Urtica dioica Linn
Synonyms: Urtica galeopsifolia.
A perennial plant, 1-3m high.
It is a plant growing in temperate and tropical wasteland areas around the world.
Nettle’s main plant chemicals include: acetophenone, acetylcholine, agglutinins, alkaloids, astragalin, butyric acid, caffeic acids, carbonic acid, chlorogenic acid, chlorophyll, choline, coumaric acid, folacin, formic acid, friedelins, histamine, kaempherols, koproporphyrin, lectins, lecithin, lignans, linoleic acid, linolenic acid, neoolivil, palmitic acid, pantothenic acid, quercetin, quinic acid, scopoletin, secoisolariciresinol, serotonin, sitosterols, stigmasterol, succinic acid, terpenes, violaxanthin, and xanthophylls. The stinging sensation of the leaf hairs is caused by several plant chemicals including formic acid, histamine, serotonin, and choline.
Traditional Use and Activity
In folk medicine nettle plants have been used as a diuretic, to build the blood, for arthritis and rheumatism. Externally it has been used to improve the appearance of the hair, and is said to be a remedy against oily hair and dandruff.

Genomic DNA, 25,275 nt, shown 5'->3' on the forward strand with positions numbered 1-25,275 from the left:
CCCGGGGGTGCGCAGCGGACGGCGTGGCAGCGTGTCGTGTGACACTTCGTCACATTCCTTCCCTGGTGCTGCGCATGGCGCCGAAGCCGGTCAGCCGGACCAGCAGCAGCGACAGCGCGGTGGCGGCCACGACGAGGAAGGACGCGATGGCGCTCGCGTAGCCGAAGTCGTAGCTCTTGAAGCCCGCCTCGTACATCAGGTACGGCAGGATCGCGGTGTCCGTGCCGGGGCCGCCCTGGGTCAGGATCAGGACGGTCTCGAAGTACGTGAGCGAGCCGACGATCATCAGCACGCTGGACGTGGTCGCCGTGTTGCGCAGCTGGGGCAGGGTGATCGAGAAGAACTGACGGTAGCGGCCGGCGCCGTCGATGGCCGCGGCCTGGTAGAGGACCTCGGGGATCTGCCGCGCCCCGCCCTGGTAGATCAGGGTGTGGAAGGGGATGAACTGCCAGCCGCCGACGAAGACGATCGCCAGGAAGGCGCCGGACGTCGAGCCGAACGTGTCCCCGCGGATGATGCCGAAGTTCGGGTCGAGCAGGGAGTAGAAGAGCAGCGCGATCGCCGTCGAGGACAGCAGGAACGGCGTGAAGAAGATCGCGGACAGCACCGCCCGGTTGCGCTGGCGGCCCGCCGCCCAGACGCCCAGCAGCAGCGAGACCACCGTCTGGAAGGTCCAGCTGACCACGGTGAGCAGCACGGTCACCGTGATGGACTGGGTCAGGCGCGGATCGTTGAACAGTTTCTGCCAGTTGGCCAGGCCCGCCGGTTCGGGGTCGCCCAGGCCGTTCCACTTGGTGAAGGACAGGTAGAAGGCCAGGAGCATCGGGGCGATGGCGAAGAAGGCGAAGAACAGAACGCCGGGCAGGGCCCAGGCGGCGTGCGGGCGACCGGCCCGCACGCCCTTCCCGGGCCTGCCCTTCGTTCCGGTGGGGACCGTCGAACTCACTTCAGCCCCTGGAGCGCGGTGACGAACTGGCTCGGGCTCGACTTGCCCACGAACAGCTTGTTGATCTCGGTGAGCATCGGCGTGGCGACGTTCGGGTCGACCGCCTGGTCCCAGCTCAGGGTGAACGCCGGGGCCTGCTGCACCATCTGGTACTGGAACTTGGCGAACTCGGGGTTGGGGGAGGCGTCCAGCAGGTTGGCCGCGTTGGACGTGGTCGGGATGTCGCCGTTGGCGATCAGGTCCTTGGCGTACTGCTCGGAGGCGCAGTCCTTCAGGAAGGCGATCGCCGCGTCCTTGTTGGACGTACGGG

Nettle’s long-standing use as an anti-inflammatory aid for rheumatism and arthritis has been confirmed with clinical research.
Nettle is now an ingredient in many herbal formulas for prostate health. The last area of research on nettle focuses on its usefulness for prostate inflammation (prostatitis) and benign prostate hyperplasia (BPH). Because the plant contains 3,4-divanillyltetrahydrofuran, certain extracts of the nettle are used by bodybuilders in an effort to increase free testosterone.
Stinging nettle has a flavour similar to spinach when cooked and is rich in vitamins A, C, iron, potassium, manganese, and calcium. Young plants were harvested by Native Americans and used as a cooked plant in spring when other food plants were scarce. Soaking nettles in water or cooking will remove the stinging chemicals from the plant, which allows them to be handled and eaten without incidence of stinging.